The diversity of the Southern California economy shows up in diversity of occupation as well. The state Employment Development Department tracks 357 industries and some 2,000 different occupations ranging from Able Seamen to Yeast Pushers. What follows are brief looks at the employment outlook for other job areas that are key to the Southland's economy. AGRICULTURE
The number of hired farm workers has remained relatively stable in California for the last 35 years, slipping from a peak of about 255,000 in 1957 to about 225,000 today. More dramatic has been the plunge in the number of farmers and unpaid family members, slashed in half over the same period.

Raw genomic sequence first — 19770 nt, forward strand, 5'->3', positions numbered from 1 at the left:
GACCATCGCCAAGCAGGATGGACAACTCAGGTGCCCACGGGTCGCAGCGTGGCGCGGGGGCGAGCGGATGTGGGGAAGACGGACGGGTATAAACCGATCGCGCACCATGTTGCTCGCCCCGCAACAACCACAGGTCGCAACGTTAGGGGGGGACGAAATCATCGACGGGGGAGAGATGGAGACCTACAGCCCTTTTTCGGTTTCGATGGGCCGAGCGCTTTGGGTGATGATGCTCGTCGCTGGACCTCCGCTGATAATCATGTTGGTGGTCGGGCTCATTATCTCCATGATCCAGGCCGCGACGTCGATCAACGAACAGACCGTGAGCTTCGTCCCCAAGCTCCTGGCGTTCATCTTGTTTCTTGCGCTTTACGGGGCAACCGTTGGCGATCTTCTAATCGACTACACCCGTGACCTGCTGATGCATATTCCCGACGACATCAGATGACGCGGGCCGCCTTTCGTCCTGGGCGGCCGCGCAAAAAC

The numbers illustrate the transformation of farming in California from a traditional family-oriented vocational way of life to a more capital-intensive, managerially complex and increasingly market-oriented enterprise. "It takes more than interest in growing today to stay in business," observed Howard Rosenberg, an agricultural economist who specializes in personnel management for the University of California Cooperative Extension at Berkeley.
While the curriculum of the state's major agricultural colleges--the Cal Poly campuses in Pomona and San Luis Obispo, Fresno State University and UC Davis--has begun to change to reflect the transformation of agriculture, the only MBA in agriculture is offered by the University of Santa Clara, Rosenberg said. He described existing agricultural curricula as "two-thirds agriculture to one part business" and warned that to prepare the next generation of farmers and farm managers, "we will have to reverse that proportion."